ESPE Abstracts (2014) 82 P-D-2-3-403

Concomitant Changes in Full Body DXA Values and BMI-SDS During Multidisciplinary Treatment of Childhood Obesity

Tenna R H Nielsena,b, Cilius E Fonviga,b, Thomas A Gerdsc, Ulrik Lausten-Thomsena & Jens-Christian Holma

aDepartment of Pediatrics, The Children’s Obesity Clinic, Copenhagen University Hospital Holbæk, Holbæk, Denmark; bThe Novo Nordisk foundation Center for Basic Metabolic Research, Section of Metabolic Genetics, University of Copenhagen, Copenhagen, Denmark; cDepartment of Public Health, Core Biostatistics, University of Copenhagen, Copenhagen, Denmark

Background: Childhood obesity and related co-morbidities are increasing world wide and consequently effective treatment interventions are much needed.

Objective and hypotheses: The aim was to investigate concomitant changes in body composition in relation to changes in BMI–SDS during The Children’s Obesity Clinics Treatment (TCOCT) program. Hypothesis: reductions in body fat percentage may not be revealed by reductions in BMI–SDS.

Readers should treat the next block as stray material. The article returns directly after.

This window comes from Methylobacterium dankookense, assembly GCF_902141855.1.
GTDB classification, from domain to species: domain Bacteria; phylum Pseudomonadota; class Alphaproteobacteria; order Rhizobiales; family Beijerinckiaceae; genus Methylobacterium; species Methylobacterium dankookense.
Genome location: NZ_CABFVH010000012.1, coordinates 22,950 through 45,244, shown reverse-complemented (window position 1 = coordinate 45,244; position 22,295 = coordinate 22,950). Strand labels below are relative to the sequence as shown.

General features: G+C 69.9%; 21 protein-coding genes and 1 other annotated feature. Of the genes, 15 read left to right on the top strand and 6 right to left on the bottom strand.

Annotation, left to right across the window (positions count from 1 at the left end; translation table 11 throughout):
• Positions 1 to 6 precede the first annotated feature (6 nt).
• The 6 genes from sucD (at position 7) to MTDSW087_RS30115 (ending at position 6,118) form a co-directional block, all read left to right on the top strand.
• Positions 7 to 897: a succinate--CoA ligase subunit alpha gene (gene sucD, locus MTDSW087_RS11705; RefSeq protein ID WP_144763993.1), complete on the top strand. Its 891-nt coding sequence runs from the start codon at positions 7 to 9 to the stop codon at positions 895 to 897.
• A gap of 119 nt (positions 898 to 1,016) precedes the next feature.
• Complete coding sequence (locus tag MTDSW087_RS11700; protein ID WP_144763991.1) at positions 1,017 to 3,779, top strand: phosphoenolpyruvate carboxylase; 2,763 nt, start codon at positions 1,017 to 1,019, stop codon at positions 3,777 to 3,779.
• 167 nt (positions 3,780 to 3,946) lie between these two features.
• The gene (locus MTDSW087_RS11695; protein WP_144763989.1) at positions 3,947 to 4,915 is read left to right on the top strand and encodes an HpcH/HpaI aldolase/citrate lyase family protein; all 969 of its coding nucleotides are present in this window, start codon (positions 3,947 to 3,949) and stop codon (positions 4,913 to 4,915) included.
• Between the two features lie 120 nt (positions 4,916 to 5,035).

Method: One-hundred-ninety- three (108 girls) children and youths with a median age of 12.4 years (range 6.2–22.7) were examined by height, weight, and dual-energy X-ray absorptiometry (DXA scan) at baseline and after 1 year of multidisciplinary childhood obesity treatment.

Results: At the baseline the participants had a median BMI–SDS of 2.8 (range 1.5–4.9) and a median percent body fat (%BF) of 43.6% (range 28.9–57.1). Of the 193 children and youths, 57% reduced their BMI–SDS, 30% had a stable BMI–SDS (ΔBMI–SDS ±0.15), and 13% increased their BMI–SDS during treatment. The group reducing their BMI–SDS (n=110) decreased their %BF by −4.0% (95% CI: (−4.8; −3.3), P<0.0001). The group with a stable BMI–SDS (n=58) tended to decrease their %BF by −0.5% (95% CI: (−1.1; 0.2), P=0.15), and the group increasing their BMI–SDS (n=25) increased their %BF by 1.6% (95% CI: (0.1; 3.1), P=0.04). Reductions in BMI–SDS were positively correlated to reductions in %BF (P<0.0001).

Conclusion: During multidisciplinary treatment of childhood obesity, a reduction in %BF may be possible even in children exhibiting a stable BMI–SDS indicating a favorable treatment response in a larger percentage of children treated.

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